Press “send” for instant panic

By Emma Pearson

July 16, 2024

Main image by Melanie Wasser on Unsplash

9 June 2023

Last Sunday, after I had arrived in Milos in the early morning but still too late to join the other intrepid swimmers for all day open-water swimming, I just pootled around. It was a blissfully leisurely day.

I enjoyed a second breakfast, unpacked my belongings, had two short swims, read, worked, and generally had a relaxing day.

It was the kind of relaxing day I don’t often have. No responsibilities to anyone (including pets) other than to myself. Simply ensuring I didn’t get sunburned seemed to be the biggest imperative.

I was fully relaxed.

Until I checked whatsapp messages.

And saw a missed call, then a short message from Clive that had just six words in it.

Can you give me a call? X

Instant panic.

The X kissy doing nothing to alleviate my panic.

(I didn’t even notice the X kissy until I relooked at the message just now).

What? Why does Clive want me to call? Why no longer text, or audio?

Clive is who Megan has been living with for the past 2+ months in London as she completes her exciting internship.

Clive is also Mike’s best buddy from the age of dot. Clive has been so preciously generous at so many levels to help Megan not just have a safe and comfortable space to live for a few months in a new city, but also help to fill in some of the multiple gaps in her knowledge of her dad’s younger years. I know it’s been a rich treat for both of them in different ways.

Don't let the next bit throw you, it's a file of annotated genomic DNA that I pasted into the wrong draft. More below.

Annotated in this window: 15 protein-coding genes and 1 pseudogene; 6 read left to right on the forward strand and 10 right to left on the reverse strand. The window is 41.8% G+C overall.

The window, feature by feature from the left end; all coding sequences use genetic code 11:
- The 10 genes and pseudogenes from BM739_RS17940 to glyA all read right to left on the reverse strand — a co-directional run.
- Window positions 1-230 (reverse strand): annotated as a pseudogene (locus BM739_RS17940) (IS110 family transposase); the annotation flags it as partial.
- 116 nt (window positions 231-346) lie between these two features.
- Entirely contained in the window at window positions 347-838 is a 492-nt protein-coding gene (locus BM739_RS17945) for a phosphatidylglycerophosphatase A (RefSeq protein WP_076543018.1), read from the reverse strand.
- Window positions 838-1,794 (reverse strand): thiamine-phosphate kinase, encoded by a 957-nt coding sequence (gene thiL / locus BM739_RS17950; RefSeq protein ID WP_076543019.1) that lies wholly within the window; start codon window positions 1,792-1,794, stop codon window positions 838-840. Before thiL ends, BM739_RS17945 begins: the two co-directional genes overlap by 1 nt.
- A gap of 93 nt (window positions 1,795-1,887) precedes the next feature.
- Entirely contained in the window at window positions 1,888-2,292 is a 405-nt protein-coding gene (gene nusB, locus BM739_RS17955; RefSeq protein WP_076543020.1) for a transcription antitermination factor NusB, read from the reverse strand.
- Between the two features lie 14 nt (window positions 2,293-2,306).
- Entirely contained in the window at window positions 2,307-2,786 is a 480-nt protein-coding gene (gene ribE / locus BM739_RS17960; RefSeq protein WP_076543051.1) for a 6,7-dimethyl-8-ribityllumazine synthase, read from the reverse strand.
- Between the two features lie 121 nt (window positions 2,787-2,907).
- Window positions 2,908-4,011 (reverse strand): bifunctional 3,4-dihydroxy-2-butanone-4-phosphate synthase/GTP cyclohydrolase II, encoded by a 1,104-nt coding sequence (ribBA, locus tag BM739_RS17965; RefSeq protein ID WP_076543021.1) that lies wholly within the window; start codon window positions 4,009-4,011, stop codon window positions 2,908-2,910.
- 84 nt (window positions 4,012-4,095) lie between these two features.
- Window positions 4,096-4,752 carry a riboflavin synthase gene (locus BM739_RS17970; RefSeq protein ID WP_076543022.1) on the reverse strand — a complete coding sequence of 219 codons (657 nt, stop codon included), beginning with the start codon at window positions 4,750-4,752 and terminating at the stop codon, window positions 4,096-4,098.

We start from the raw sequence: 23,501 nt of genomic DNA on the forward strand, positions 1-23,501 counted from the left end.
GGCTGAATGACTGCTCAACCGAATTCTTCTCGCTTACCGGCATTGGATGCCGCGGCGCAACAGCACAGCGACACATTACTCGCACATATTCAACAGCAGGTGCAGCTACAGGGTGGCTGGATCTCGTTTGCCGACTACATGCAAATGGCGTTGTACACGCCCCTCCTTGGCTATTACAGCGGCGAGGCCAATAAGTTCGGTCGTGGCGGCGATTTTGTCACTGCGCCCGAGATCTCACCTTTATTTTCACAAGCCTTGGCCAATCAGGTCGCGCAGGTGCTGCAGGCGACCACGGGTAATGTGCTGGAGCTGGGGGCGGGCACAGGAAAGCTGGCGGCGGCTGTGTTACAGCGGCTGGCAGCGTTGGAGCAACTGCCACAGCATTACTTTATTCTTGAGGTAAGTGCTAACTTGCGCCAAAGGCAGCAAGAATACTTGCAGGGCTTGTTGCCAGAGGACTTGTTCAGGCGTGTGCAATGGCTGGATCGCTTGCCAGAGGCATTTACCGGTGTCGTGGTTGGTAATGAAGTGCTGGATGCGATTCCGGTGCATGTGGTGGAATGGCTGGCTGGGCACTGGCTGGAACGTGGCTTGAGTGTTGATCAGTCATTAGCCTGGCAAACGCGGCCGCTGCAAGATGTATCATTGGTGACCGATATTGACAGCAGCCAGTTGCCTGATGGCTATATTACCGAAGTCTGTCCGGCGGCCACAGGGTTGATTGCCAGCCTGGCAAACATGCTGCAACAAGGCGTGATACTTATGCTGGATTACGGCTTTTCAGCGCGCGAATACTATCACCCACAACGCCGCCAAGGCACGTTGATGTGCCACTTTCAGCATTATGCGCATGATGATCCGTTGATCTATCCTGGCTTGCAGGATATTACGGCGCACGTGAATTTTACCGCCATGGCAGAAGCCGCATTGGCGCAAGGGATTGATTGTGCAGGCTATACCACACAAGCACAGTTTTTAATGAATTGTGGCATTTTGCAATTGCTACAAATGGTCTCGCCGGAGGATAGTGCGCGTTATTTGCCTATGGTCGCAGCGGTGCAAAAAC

Clive and I typically touch base every couple of weeks. Sometimes he’s in the background while Megan and I catch up on zoom, and sometimes we liaise about something else. But he never asks me to just “give me a call”. With or without a kissy X.

If I had tracked my heart rate in the moment, I would have seen it skyrocket.

Something must have happened to Megan.

Something awful.

Why else would Clive ask me to call – making his request in as few words as possible. Calling me first, but without leaving a message?

I was shaking. Fingers trembling. Legs weak.

My breath shallow and high in my chest.

I called him back. No answer.

Called him back again.

Again, no answer.


Think think think!

Get out of the amygdala and engage pre-frontal cortex.

Breathe breathe breathe!

Think think think again…

Okay – it’s Sunday. It’s not a work day. Is that good or bad? Does that mean Clive is with Megan?

Oh – it is Sunday. I could call Megan. She’s a grown up now.

She has her own phone. I can see if she answers, and if she does, then everything is okay.

I called Megan.

She picked up.

Sweet relief coursing through me.

Limbs still shaky, trembly and weak.

My weak, thin, scared voice saying, “Oh sweetie – I am so glad you’re okay. Clive left me a message asking me to call and I didn’t know why and instantly worried something had happened to you”.

Megan is so sweet.

She knows – straight away – why I react like this.

She knows I am not being silly, over-reactive, over-protecting, over-controlling.

She really gets, immediately, that my whole being naturally and involuntarily fears the worst.

She doesn’t mock me.

She soothes me.

She mothers her mother.

Until my parasympathetic nervous system reactivates and brings my overall system back to some place resembling “calm”.

For my sympathetic nervous system is on high alert.


It takes but 6 short words in a text message to send it into instant panic.

Kissy or no kissy.

I still seem to live on something resembling a tightrope.

About Emma Pearson

Leave a Reply

Your email address will not be published. Required fields are marked *